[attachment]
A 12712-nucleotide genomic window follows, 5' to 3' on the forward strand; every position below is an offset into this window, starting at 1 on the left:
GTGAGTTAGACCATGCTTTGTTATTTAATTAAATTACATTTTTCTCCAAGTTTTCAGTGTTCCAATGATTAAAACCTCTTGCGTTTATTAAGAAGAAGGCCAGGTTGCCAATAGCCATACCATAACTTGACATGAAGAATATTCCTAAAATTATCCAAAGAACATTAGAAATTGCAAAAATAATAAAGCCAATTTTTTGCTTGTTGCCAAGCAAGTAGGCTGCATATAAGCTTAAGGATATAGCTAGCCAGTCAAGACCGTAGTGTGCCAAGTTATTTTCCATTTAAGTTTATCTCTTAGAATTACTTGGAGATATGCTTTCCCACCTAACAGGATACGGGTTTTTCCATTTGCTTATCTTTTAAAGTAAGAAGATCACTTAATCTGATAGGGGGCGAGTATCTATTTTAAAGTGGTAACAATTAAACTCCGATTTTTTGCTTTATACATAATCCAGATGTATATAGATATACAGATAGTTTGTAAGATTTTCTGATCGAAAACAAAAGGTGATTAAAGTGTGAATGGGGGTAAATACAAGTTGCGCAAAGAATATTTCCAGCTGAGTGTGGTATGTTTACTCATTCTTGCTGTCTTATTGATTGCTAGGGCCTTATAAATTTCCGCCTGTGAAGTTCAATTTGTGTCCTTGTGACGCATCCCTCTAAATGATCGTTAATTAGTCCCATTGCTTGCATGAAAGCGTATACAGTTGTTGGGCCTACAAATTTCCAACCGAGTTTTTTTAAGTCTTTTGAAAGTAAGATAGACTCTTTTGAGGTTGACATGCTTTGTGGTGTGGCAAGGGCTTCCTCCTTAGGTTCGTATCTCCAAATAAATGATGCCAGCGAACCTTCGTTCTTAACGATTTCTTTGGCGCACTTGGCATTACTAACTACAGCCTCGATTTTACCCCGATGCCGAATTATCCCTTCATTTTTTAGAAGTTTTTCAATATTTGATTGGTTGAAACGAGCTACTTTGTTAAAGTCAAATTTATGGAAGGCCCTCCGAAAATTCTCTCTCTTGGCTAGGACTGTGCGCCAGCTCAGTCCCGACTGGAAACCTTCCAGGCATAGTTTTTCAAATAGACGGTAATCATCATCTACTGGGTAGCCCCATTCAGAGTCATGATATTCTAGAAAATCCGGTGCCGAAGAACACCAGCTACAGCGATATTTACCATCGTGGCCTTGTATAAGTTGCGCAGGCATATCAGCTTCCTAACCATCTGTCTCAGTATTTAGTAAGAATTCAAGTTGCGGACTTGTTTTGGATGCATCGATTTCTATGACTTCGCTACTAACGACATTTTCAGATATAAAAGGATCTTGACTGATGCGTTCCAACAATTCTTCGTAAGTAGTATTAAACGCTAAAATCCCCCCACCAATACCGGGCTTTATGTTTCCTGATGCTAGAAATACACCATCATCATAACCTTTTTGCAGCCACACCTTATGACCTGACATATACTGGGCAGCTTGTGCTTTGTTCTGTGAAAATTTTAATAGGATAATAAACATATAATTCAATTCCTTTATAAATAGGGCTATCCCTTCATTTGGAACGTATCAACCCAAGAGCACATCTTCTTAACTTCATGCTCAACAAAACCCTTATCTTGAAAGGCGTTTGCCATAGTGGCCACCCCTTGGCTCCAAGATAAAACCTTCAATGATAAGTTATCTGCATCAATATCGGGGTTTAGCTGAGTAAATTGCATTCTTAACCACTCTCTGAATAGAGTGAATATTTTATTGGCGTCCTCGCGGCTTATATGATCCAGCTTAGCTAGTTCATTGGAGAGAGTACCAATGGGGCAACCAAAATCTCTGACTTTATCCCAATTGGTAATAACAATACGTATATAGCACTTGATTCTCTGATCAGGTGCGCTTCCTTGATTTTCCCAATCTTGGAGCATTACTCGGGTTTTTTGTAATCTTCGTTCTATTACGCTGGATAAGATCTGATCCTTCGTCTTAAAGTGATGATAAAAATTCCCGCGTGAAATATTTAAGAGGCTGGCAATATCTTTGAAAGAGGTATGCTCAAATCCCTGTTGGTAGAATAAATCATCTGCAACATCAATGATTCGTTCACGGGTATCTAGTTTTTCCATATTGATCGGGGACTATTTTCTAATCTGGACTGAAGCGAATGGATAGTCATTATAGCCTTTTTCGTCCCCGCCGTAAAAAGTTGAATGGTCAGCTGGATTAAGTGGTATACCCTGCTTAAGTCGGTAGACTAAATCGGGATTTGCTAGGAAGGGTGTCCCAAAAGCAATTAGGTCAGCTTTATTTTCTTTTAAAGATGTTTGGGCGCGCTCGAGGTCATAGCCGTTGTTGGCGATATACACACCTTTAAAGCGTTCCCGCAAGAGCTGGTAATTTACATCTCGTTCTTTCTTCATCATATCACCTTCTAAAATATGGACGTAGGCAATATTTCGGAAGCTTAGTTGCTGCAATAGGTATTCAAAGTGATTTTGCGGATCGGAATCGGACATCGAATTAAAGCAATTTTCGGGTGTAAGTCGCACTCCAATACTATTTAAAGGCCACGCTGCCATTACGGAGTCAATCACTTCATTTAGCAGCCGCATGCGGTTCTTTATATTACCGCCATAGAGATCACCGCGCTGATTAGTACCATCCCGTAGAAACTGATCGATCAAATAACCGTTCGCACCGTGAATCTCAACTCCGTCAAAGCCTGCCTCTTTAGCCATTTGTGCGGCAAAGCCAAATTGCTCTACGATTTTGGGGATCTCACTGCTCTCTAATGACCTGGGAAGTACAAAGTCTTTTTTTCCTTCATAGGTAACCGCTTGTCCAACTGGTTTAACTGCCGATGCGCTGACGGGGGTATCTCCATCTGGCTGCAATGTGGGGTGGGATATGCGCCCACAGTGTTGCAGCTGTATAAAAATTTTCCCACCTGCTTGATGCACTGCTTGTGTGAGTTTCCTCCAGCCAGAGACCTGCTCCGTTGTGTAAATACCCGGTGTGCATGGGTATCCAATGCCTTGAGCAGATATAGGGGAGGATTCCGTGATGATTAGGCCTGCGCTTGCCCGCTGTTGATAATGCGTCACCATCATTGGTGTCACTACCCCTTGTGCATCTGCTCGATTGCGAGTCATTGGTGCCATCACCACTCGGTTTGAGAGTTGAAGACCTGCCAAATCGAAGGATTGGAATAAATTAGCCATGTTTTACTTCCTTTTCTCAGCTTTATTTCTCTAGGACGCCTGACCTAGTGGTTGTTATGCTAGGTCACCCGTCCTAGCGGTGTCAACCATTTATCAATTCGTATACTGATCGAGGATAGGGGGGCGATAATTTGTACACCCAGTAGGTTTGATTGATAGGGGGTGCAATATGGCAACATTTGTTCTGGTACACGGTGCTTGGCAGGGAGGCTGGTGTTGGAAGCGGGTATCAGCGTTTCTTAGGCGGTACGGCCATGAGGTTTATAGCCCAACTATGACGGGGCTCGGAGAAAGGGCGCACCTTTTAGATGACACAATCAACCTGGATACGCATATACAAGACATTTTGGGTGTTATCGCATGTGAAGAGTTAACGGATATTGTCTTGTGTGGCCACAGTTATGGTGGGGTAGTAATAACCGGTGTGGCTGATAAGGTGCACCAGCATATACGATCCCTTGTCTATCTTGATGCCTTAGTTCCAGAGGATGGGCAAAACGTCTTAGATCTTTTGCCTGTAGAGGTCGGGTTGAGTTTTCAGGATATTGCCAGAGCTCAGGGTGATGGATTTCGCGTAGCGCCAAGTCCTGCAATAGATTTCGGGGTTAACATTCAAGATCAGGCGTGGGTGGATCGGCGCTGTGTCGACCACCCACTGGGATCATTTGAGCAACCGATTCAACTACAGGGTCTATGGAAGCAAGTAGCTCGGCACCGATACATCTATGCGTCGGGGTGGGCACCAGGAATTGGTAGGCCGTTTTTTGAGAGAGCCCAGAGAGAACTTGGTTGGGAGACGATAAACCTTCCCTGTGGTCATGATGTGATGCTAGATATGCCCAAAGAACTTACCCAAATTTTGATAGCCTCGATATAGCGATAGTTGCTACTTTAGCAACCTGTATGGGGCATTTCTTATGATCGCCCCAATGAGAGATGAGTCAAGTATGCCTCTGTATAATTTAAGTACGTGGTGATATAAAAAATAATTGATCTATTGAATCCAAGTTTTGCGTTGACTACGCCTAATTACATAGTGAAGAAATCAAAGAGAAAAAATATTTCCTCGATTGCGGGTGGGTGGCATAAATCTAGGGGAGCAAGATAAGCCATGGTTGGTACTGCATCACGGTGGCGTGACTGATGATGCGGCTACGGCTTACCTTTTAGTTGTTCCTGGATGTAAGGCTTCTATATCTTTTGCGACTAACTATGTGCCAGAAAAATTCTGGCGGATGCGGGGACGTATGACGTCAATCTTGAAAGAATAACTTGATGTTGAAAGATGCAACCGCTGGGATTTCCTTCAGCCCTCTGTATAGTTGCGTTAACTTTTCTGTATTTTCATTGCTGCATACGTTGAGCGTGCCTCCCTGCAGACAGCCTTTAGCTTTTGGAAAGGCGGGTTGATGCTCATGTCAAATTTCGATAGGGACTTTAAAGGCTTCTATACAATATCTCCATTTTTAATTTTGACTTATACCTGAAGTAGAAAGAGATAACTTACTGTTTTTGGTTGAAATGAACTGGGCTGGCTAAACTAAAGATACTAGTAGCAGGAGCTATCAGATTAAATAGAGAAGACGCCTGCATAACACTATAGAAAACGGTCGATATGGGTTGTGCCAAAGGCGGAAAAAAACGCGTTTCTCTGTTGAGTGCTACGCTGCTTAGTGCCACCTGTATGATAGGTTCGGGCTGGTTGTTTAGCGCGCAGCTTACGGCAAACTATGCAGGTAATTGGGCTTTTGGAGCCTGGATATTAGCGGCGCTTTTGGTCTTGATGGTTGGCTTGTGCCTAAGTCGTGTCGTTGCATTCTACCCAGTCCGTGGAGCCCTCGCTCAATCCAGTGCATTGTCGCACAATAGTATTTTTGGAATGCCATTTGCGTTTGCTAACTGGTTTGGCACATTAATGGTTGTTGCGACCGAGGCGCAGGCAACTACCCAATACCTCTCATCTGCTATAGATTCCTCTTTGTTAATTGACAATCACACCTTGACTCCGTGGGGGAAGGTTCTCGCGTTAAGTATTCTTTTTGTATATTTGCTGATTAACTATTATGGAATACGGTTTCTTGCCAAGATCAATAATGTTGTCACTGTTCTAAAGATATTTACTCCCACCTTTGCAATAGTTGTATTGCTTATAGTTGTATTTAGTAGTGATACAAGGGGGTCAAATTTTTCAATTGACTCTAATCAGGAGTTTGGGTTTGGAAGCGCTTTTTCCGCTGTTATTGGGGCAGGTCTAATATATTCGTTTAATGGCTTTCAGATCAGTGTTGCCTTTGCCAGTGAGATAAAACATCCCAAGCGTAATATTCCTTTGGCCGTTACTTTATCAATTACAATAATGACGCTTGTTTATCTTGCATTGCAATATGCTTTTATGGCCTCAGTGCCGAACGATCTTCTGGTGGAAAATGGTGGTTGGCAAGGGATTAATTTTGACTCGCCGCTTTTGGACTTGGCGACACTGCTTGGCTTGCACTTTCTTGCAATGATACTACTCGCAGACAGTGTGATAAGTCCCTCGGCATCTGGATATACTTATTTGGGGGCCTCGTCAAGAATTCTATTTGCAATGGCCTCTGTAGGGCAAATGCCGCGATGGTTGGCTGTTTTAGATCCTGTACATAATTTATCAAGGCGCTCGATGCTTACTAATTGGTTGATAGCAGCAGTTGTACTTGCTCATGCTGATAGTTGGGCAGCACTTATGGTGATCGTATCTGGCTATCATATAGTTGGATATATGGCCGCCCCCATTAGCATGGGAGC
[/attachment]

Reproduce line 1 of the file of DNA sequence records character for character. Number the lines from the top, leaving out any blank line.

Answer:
A 12712-nucleotide genomic window follows, 5' to 3' on the forward strand; every position below is an offset into this window, starting at 1 on the left: